• a New York Times Notable Book of 2015
  • School Library Journal Best Book of 2005
  • more than six years on the New York Times bestseller list (and counting)
  • Plus a major movie!

To celebrate 10 years of Percy Jackson Rick Riordan and his publishers have put together an event kit so you can host your own Percy Jackson party.  I love it when publishers to this as they create some great resources that you can use in your library or your school for free.  The event kit includes ideas for games and some activity sheets for kids.  I’m hoping to hold a Percy Jackson party in my library and here is the link if you want to download the kit and host your own party – http://readriordan.com/book/the-lightning-thief/.

Do your children love Percy Jackson? How will you celebrate Percy Jackson’s 10th Anniversary?

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Attention Rick Riordan Fans – Magnus Chase and the Gods of Asgard is coming!

Magnus Chase has always been a troubled kid. Since his mother’s mysterious death, he’s lived alone on the streets of Boston, surviving by his wits, keeping one step ahead of the police and the truant officers. One day, he’s tracked down by an uncle he’s never met—a man his mother claimed was dangerous. His uncle tells him an impossible secret: Magnus is the son of a Norse god. The Viking myths are true. The gods of Asgard are preparing for war. Trolls, giants, and worse monsters are stirring for doomsday. To prevent Ragnarök, Magnus must search the Nine Worlds for a weapon that has been lost for thousands of years. When an attack by fire giants forces him to choose between his own safety and the lives of hundreds of innocents, Magnus makes a fatal decision. Sometimes, the only way to start a new life is to die . .

Rick Riordan fans the world over (including me) will be jumping up and down with this exciting news – Rick Riordan has a brand new series coming out in October, Magnus Chase and the Gods of Asgard.  This new series focuses on Norse mythology.  Here’s what Rick Riordan says about the series:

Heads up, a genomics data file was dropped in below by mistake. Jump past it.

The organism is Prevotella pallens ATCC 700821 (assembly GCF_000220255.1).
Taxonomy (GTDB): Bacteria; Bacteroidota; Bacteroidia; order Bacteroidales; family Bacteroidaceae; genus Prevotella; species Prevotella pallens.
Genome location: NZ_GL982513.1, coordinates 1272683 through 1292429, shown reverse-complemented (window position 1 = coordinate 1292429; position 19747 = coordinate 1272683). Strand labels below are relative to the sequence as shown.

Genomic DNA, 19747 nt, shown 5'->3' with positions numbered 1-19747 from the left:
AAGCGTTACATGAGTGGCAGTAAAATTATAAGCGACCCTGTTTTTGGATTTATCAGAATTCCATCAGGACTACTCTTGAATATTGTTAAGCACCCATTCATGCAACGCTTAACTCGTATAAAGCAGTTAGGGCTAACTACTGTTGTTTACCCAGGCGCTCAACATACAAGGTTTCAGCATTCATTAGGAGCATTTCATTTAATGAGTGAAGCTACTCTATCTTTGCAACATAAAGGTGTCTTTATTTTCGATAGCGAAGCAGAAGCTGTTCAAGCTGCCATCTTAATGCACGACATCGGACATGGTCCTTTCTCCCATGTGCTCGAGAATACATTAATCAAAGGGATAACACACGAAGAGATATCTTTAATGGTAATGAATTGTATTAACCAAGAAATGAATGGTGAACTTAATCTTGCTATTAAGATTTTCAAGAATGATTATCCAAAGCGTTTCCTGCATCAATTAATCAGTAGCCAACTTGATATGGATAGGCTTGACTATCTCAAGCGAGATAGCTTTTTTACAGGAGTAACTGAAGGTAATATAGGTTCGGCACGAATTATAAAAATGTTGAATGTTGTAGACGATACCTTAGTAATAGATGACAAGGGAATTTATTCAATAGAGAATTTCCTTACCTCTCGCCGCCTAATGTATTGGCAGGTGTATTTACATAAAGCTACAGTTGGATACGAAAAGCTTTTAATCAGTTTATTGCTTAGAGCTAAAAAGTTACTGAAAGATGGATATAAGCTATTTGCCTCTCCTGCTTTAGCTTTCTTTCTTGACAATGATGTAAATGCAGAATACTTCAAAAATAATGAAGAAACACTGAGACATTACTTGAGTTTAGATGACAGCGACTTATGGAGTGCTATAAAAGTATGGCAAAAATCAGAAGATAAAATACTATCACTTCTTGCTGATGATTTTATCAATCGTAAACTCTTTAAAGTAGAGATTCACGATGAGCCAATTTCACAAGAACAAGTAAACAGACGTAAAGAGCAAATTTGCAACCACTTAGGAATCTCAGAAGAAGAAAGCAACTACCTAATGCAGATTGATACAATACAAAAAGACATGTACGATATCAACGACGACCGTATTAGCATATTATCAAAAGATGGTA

‘I’ve always wanted to do something based on Norse mythology, but Percy Jackson happened to be the story that sprang to life first because my son was interested in Greek mythology at the time. Still, the idea for Magnus Chase has been with me for years. I have outlines of the general premise going back to at least 2007. In a very satisfying way, this series is coming full circle for me. Norse mythology turned me into a reader. Now, at last, I get to do my own take on it as a novelist.’

I love Norse mythology so I will be eagerly awaiting this new series.  I can’t wait to see Rick Riordan’s take on Odin, Loki and the other Norse gods!

The Sword of Summer is released in New Zealand by Penguin Random House on 7 October 2015.

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2015 LIANZA Children’s and Young Adult’s Book Awards Winners

The award ceremony for the 2015 LIANZA Children’s and Young Adult’s Book Awards was held at the National Library in Wellington last night.  Congratulations to all the finalists and the winners!  Here are the winners:

  • Russell Clark Illustration Award Winner: Mrs Mo’s Monster by Paul Beavis– Gecko Press
  • Elsie Locke Nonfiction Winner: Maori Art for Kids by Julie Noanoa and Norm Heke– Potton and Burton Publishing
  • Te Kura Pounamu Winner: Kimihia by Te Mihinga Komene and Scott Pearson – Huia Publishers
  • Librarian’s Choice Award Winner: I am Rebecca by Fleur Beale – Penguin Random House
  • LIANZA YA Fiction Winner: Night Vision by Ella West – Allen and Unwin
  • Esther Glen Junior Fiction Award Winner: Conrad Cooper’s Last Stand by Leonie Agnew – Penguin